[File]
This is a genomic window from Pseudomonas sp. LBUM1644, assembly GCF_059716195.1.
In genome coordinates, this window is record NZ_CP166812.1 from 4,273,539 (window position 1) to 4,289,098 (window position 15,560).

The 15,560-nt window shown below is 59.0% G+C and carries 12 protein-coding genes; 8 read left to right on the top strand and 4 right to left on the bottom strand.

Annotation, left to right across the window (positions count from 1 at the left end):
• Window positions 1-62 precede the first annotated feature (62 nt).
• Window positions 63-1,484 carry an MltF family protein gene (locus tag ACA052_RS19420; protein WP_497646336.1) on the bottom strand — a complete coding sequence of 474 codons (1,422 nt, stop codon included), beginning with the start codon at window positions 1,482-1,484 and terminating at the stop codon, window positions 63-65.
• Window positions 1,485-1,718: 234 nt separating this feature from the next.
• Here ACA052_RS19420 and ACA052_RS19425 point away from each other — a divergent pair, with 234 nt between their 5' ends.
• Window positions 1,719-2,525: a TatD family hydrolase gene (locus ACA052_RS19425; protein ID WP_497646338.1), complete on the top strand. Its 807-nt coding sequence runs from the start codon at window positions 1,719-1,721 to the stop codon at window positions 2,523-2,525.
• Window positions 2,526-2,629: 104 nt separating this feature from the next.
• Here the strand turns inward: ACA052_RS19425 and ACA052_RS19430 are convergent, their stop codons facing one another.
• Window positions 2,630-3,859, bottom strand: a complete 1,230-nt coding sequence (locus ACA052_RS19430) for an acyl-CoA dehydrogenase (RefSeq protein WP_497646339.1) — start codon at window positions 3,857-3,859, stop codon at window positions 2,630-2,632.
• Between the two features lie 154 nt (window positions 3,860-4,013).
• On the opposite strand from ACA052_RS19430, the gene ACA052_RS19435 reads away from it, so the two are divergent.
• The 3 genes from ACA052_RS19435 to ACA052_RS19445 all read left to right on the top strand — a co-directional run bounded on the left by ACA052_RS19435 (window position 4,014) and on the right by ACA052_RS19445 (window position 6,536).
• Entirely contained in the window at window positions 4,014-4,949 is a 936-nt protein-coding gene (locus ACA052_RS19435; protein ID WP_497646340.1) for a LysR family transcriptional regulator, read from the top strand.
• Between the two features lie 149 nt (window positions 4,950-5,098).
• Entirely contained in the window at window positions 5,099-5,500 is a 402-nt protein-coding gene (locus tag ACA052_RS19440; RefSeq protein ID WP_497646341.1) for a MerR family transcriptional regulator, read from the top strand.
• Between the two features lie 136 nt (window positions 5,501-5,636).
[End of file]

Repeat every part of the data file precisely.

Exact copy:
This is a genomic window from Pseudomonas sp. LBUM1644, assembly GCF_059716195.1.
In genome coordinates, this window is record NZ_CP166812.1 from 4,273,539 (window position 1) to 4,289,098 (window position 15,560).

The 15,560-nt window shown below is 59.0% G+C and carries 12 protein-coding genes; 8 read left to right on the top strand and 4 right to left on the bottom strand.

Annotation, left to right across the window (positions count from 1 at the left end):
• Window positions 1-62 precede the first annotated feature (62 nt).
• Window positions 63-1,484 carry an MltF family protein gene (locus tag ACA052_RS19420; protein WP_497646336.1) on the bottom strand — a complete coding sequence of 474 codons (1,422 nt, stop codon included), beginning with the start codon at window positions 1,482-1,484 and terminating at the stop codon, window positions 63-65.
• Window positions 1,485-1,718: 234 nt separating this feature from the next.
• Here ACA052_RS19420 and ACA052_RS19425 point away from each other — a divergent pair, with 234 nt between their 5' ends.
• Window positions 1,719-2,525: a TatD family hydrolase gene (locus ACA052_RS19425; protein ID WP_497646338.1), complete on the top strand. Its 807-nt coding sequence runs from the start codon at window positions 1,719-1,721 to the stop codon at window positions 2,523-2,525.
• Window positions 2,526-2,629: 104 nt separating this feature from the next.
• Here the strand turns inward: ACA052_RS19425 and ACA052_RS19430 are convergent, their stop codons facing one another.
• Window positions 2,630-3,859, bottom strand: a complete 1,230-nt coding sequence (locus ACA052_RS19430) for an acyl-CoA dehydrogenase (RefSeq protein WP_497646339.1) — start codon at window positions 3,857-3,859, stop codon at window positions 2,630-2,632.
• Between the two features lie 154 nt (window positions 3,860-4,013).
• On the opposite strand from ACA052_RS19430, the gene ACA052_RS19435 reads away from it, so the two are divergent.
• The 3 genes from ACA052_RS19435 to ACA052_RS19445 all read left to right on the top strand — a co-directional run bounded on the left by ACA052_RS19435 (window position 4,014) and on the right by ACA052_RS19445 (window position 6,536).
• Entirely contained in the window at window positions 4,014-4,949 is a 936-nt protein-coding gene (locus ACA052_RS19435; protein ID WP_497646340.1) for a LysR family transcriptional regulator, read from the top strand.
• Between the two features lie 149 nt (window positions 4,950-5,098).
• Entirely contained in the window at window positions 5,099-5,500 is a 402-nt protein-coding gene (locus tag ACA052_RS19440; RefSeq protein ID WP_497646341.1) for a MerR family transcriptional regulator, read from the top strand.
• Between the two features lie 136 nt (window positions 5,501-5,636).